Arizona Muse Debuts Powerful Water Pollution Film at COP27
  • HOME

Arizona Muse Debuts Powerful Water Pollution Film at COP27

Making the case for organic agriculture

Supermodel and soil activist Arizona Muse is at COP27, where her charity DIRT debuted an impactful short film about the impact of chemical water pollution on both planet and human health.

How Regenerative Farming Became the New Rock ‘n’ Roll

DIRT Screens Water Pollution Film at COP27

COP27 has been fraught with controversy so far, with imprisoned climate activists, no-show prime ministers (although Rishi Sunak finally caved and will be attending this week), and fears of compromise on the key 1.5C global temperature issue.

One highlight moving the dial slowly forward, though, was the debut screening of a short film by DIRT, the soil regeneration organisation founded by model and activist Arizona Muse earlier this year.

The powerful seven-minute film, simply entitled Water, raises awareness of worldwide water pollution, and the resulting effect this has on nature, biodiversity and, ultimately, human health.

Watch: Arizona Muse’s Short Film on Water Pollution

It starts with an archive audio clip of American marine biologist Rachel Carson from 1962, in which she speaks about the dangers of chemical pesticides entering the water system, which then transmits them around the globe, ultimately affecting every living thing on it. Her book, Silent Spring, published that same year, is considered the start of the global grassroots environmental movement.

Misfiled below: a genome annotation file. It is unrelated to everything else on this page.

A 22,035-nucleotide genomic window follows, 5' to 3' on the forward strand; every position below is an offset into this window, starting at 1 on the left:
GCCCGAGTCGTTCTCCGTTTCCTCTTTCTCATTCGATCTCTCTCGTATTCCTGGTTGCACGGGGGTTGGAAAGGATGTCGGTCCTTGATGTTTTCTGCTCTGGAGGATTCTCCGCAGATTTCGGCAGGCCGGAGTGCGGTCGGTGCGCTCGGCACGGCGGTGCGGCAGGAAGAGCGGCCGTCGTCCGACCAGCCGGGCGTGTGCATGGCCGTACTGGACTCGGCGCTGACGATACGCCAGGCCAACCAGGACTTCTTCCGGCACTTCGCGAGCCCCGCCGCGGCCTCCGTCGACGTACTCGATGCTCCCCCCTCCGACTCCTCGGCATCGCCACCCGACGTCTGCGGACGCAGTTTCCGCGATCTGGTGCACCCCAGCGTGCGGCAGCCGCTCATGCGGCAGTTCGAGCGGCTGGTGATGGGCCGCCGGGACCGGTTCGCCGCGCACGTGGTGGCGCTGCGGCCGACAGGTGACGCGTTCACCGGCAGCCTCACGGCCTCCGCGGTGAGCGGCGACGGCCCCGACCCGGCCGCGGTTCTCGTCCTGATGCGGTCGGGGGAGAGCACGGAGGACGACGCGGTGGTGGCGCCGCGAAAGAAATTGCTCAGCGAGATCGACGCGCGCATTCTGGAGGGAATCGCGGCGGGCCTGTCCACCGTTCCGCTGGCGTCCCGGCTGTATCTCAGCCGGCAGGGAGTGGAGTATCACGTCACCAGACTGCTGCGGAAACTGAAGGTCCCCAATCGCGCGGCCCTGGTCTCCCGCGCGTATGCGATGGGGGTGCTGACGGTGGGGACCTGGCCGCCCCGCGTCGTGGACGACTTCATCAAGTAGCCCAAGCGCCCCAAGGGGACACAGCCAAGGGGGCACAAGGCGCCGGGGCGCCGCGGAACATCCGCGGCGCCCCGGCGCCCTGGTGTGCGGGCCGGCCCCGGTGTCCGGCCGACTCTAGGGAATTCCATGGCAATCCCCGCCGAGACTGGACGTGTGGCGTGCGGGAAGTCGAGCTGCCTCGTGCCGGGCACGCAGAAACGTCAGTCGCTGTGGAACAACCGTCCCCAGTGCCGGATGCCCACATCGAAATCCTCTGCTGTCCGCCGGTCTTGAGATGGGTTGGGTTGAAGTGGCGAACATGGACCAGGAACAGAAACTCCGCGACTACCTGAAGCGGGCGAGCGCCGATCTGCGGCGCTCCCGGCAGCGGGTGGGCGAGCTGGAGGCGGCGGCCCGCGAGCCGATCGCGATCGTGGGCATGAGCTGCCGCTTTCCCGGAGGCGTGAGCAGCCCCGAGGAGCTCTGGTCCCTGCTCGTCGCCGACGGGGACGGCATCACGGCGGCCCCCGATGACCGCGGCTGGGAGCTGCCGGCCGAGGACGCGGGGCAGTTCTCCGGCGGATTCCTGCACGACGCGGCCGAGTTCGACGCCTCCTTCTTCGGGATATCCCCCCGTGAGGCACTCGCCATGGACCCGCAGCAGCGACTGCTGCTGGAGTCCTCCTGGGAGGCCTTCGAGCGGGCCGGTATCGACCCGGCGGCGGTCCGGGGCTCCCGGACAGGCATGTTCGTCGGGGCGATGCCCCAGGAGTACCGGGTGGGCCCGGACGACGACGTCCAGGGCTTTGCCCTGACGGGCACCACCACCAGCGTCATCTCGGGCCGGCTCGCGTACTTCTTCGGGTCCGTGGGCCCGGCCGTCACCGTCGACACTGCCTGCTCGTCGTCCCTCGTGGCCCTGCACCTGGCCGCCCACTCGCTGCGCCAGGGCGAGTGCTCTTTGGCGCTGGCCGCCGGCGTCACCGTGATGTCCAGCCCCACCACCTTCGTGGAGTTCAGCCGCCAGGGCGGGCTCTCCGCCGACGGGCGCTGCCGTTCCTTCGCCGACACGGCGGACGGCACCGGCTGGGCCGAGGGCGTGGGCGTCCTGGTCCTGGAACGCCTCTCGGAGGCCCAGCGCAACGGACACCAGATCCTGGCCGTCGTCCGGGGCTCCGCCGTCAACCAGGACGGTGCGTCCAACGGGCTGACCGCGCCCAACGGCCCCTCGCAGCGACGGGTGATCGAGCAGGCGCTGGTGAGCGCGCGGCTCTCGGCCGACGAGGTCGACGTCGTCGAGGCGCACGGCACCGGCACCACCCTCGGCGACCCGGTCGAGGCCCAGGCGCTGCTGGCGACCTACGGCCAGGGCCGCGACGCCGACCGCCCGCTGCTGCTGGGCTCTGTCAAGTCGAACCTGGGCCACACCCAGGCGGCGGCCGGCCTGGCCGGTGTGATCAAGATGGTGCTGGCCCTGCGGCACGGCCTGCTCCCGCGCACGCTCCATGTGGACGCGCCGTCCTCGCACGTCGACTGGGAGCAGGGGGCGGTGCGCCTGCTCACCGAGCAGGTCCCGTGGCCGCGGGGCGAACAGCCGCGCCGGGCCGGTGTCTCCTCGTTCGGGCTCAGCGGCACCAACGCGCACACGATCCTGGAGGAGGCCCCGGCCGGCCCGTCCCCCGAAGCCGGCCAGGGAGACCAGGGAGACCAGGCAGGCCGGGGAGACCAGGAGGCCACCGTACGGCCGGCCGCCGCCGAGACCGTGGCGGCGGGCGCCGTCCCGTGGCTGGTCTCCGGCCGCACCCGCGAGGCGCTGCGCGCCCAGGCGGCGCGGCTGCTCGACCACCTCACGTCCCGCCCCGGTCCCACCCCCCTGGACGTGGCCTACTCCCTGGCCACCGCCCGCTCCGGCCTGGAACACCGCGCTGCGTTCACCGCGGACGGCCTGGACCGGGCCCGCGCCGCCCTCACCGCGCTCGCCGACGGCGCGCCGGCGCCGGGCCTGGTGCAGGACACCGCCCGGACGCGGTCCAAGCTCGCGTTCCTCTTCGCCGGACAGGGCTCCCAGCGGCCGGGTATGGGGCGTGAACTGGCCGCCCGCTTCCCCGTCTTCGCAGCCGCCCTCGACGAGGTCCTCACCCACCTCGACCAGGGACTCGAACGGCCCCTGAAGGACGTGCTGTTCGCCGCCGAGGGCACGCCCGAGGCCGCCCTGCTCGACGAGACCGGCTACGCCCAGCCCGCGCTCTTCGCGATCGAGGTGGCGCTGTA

Water goes on to make the case for transforming global agriculture to biodynamic and organic systems, in which chemical pesticides and fertilisers are exchanged for systems that put soil health at the forefront. 

‘The current agricultural system releases millions of tonnes of chemicals every year into our soil that make their way into water systems – polluting our oceans,’ explains Arizona. ‘This must change. If we transition towards biodynamic farming that avoids the use of chemicals, we can regenerate the Earth’s soil, purify our water, restore biodiversity, and support farming communities.’

As today (Monday 14 November) is Water Day at COP27, here’s hoping the global leaders will sit up and take notice of DIRT’s film, and start to work together to introduce measures and initiatives that prevent further chemical water pollution. 

Find out more about DIRT’s work at